In 2014, about 20 years after UFE started being implemented in the United States, a group of physicians in association with the Cochrane group (an independent community aimed to provide evidence-based recommendations) took a look at the data.³ Their review found 7 studies of reasonable quality that sought to compare UFE to myomectomy, hysterectomy, or both - focusing on patient satisfaction rates, risk of adverse events, and need for re-intervention. What they found was favorable for UFE, but details often get lost in translation. Patient satisfaction rates were equivalent within the first 24 months of the procedure, regardless of UFE or surgery, and the risk for major adverse events was also similar. However, there were more minor complications within 5 years of intervention following UFE compared to surgery, and UFE was associated with a higher rate of requiring re-intervention. This data is not especially encouraging, but it is important to recognize that many of these trials occurred in the early implementation of UFE.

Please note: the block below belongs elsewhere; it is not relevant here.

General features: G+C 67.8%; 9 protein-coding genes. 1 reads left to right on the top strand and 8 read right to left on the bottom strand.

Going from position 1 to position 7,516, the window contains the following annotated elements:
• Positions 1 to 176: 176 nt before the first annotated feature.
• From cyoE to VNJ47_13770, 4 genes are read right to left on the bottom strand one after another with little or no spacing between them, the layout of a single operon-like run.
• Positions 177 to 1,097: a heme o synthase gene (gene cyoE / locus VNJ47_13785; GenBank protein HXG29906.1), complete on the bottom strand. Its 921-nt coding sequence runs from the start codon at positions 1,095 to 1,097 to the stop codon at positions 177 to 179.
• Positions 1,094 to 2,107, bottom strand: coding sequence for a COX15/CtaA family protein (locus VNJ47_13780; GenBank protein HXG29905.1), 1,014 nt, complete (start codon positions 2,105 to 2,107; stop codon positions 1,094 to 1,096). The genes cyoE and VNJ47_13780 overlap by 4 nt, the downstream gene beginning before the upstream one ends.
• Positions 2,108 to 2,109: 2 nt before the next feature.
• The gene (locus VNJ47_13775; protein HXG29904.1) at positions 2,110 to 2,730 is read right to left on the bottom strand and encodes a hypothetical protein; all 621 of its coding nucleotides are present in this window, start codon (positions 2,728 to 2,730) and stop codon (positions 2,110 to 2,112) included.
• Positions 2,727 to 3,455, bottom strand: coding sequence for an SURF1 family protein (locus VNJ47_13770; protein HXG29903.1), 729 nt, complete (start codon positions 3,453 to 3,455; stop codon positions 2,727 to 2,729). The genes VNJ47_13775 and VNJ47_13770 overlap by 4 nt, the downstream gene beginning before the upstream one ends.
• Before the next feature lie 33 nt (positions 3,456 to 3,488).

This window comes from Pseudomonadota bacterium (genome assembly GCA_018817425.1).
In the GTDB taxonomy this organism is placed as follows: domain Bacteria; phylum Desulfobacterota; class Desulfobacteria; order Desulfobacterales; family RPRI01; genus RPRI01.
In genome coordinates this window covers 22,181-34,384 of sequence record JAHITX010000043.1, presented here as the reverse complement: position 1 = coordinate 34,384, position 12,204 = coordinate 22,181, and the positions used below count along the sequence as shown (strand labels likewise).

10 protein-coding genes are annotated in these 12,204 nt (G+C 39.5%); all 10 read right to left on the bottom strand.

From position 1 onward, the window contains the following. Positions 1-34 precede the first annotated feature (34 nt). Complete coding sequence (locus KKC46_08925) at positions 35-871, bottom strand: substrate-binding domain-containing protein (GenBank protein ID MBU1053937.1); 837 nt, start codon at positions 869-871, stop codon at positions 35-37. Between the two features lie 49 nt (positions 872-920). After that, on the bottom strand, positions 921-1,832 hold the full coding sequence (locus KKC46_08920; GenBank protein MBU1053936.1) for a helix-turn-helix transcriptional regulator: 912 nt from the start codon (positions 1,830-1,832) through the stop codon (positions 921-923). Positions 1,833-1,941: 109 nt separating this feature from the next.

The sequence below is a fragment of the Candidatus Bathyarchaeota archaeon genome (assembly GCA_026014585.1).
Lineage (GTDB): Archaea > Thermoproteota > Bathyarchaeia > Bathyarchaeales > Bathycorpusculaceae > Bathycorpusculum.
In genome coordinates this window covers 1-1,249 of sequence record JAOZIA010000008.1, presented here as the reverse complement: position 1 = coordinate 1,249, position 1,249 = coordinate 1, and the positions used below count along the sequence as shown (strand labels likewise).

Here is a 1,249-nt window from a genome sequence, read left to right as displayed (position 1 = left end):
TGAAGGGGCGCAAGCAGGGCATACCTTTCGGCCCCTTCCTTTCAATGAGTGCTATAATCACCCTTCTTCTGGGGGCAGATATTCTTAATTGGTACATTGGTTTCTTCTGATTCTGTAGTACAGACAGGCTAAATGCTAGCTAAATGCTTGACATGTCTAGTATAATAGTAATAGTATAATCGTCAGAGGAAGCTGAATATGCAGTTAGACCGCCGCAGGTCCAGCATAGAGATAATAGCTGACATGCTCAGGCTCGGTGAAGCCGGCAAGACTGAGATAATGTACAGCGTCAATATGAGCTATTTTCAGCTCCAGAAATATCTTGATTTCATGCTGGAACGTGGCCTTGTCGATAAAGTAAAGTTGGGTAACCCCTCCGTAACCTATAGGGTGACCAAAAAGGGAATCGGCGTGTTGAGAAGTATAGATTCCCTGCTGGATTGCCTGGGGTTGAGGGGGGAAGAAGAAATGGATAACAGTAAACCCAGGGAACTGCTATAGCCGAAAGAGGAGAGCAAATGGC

The EMMY study was a large trial performed in the Netherlands between 2002-2004 comparing UFE to hysterectomy only. Their 5-year follow up data was included in the Cochrane review, but they later published a 10-year follow up,⁴ where they showed that the highest risk for re-intervention is within the first 2 years of the original UFE. This suggests that when UFE is done well in the appropriate patient, there is a much higher likelihood of success, and data from more recent interventions is beginning to confirm this.⁵ Notably, preservation of fertility in UFE versus myomectomy has not been well studied. There was 1 study evaluated by the Cochrane review that analyzed fertility in a small subgroup and demonstrated that UFE may be associated with less favorable fertility outcomes. However, it is important to note that the study was neither designed nor powered to assess this, so it remains unclear whether myomectomy or UFE had better preservation of fertility.